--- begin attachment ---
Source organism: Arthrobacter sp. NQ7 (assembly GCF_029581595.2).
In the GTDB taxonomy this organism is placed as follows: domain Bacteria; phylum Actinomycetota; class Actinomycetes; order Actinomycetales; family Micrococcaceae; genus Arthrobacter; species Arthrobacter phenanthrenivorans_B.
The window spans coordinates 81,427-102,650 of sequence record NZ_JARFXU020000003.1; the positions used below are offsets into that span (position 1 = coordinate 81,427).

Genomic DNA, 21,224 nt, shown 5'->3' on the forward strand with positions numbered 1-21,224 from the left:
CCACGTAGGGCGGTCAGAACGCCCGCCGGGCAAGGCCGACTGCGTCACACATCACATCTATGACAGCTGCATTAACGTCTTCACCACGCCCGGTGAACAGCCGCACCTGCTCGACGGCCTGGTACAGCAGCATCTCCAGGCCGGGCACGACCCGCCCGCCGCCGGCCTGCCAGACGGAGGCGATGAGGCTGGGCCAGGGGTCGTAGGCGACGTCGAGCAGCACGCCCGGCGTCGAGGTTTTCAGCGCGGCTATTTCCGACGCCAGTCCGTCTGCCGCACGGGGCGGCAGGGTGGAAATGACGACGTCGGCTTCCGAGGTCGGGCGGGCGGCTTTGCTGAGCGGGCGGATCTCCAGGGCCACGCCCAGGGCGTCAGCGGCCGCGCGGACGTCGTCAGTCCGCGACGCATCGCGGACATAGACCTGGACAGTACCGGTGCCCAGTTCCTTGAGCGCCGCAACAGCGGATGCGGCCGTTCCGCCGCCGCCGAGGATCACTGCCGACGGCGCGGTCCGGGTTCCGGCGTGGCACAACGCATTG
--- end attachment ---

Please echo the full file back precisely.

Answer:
Source organism: Arthrobacter sp. NQ7 (assembly GCF_029581595.2).
In the GTDB taxonomy this organism is placed as follows: domain Bacteria; phylum Actinomycetota; class Actinomycetes; order Actinomycetales; family Micrococcaceae; genus Arthrobacter; species Arthrobacter phenanthrenivorans_B.
The window spans coordinates 81,427-102,650 of sequence record NZ_JARFXU020000003.1; the positions used below are offsets into that span (position 1 = coordinate 81,427).

Genomic DNA, 21,224 nt, shown 5'->3' on the forward strand with positions numbered 1-21,224 from the left:
CCACGTAGGGCGGTCAGAACGCCCGCCGGGCAAGGCCGACTGCGTCACACATCACATCTATGACAGCTGCATTAACGTCTTCACCACGCCCGGTGAACAGCCGCACCTGCTCGACGGCCTGGTACAGCAGCATCTCCAGGCCGGGCACGACCCGCCCGCCGCCGGCCTGCCAGACGGAGGCGATGAGGCTGGGCCAGGGGTCGTAGGCGACGTCGAGCAGCACGCCCGGCGTCGAGGTTTTCAGCGCGGCTATTTCCGACGCCAGTCCGTCTGCCGCACGGGGCGGCAGGGTGGAAATGACGACGTCGGCTTCCGAGGTCGGGCGGGCGGCTTTGCTGAGCGGGCGGATCTCCAGGGCCACGCCCAGGGCGTCAGCGGCCGCGCGGACGTCGTCAGTCCGCGACGCATCGCGGACATAGACCTGGACAGTACCGGTGCCCAGTTCCTTGAGCGCCGCAACAGCGGATGCGGCCGTTCCGCCGCCGCCGAGGATCACTGCCGACGGCGCGGTCCGGGTTCCGGCGTGGCACAACGCATTG